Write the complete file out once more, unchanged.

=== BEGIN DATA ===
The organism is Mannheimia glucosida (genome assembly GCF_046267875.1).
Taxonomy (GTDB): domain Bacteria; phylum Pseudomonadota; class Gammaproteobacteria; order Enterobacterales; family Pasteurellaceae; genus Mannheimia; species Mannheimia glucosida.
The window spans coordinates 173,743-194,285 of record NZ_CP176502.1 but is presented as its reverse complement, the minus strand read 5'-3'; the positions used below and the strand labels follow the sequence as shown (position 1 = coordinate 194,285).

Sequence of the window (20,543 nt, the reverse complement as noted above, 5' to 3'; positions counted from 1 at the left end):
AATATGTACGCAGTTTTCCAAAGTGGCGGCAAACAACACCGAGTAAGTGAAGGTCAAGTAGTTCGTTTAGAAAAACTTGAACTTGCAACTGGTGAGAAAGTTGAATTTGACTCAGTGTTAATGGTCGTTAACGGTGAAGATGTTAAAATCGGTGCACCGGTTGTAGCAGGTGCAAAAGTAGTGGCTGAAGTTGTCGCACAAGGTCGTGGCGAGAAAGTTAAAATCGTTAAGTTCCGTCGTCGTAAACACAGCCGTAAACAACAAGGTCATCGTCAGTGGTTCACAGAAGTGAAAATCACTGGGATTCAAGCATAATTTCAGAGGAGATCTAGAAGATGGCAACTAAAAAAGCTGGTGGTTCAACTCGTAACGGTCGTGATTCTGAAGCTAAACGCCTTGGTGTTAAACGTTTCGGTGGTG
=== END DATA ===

The organism is Mannheimia glucosida (genome assembly GCF_046267875.1).
Taxonomy (GTDB): domain Bacteria; phylum Pseudomonadota; class Gammaproteobacteria; order Enterobacterales; family Pasteurellaceae; genus Mannheimia; species Mannheimia glucosida.
The window spans coordinates 173,743-194,285 of record NZ_CP176502.1 but is presented as its reverse complement, the minus strand read 5'-3'; the positions used below and the strand labels follow the sequence as shown (position 1 = coordinate 194,285).

Sequence of the window (20,543 nt, the reverse complement as noted above, 5' to 3'; positions counted from 1 at the left end):
AATATGTACGCAGTTTTCCAAAGTGGCGGCAAACAACACCGAGTAAGTGAAGGTCAAGTAGTTCGTTTAGAAAAACTTGAACTTGCAACTGGTGAGAAAGTTGAATTTGACTCAGTGTTAATGGTCGTTAACGGTGAAGATGTTAAAATCGGTGCACCGGTTGTAGCAGGTGCAAAAGTAGTGGCTGAAGTTGTCGCACAAGGTCGTGGCGAGAAAGTTAAAATCGTTAAGTTCCGTCGTCGTAAACACAGCCGTAAACAACAAGGTCATCGTCAGTGGTTCACAGAAGTGAAAATCACTGGGATTCAAGCATAATTTCAGAGGAGATCTAGAAGATGGCAACTAAAAAAGCTGGTGGTTCAACTCGTAACGGTCGTGATTCTGAAGCTAAACGCCTTGGTGTTAAACGTTTCGGTGGTG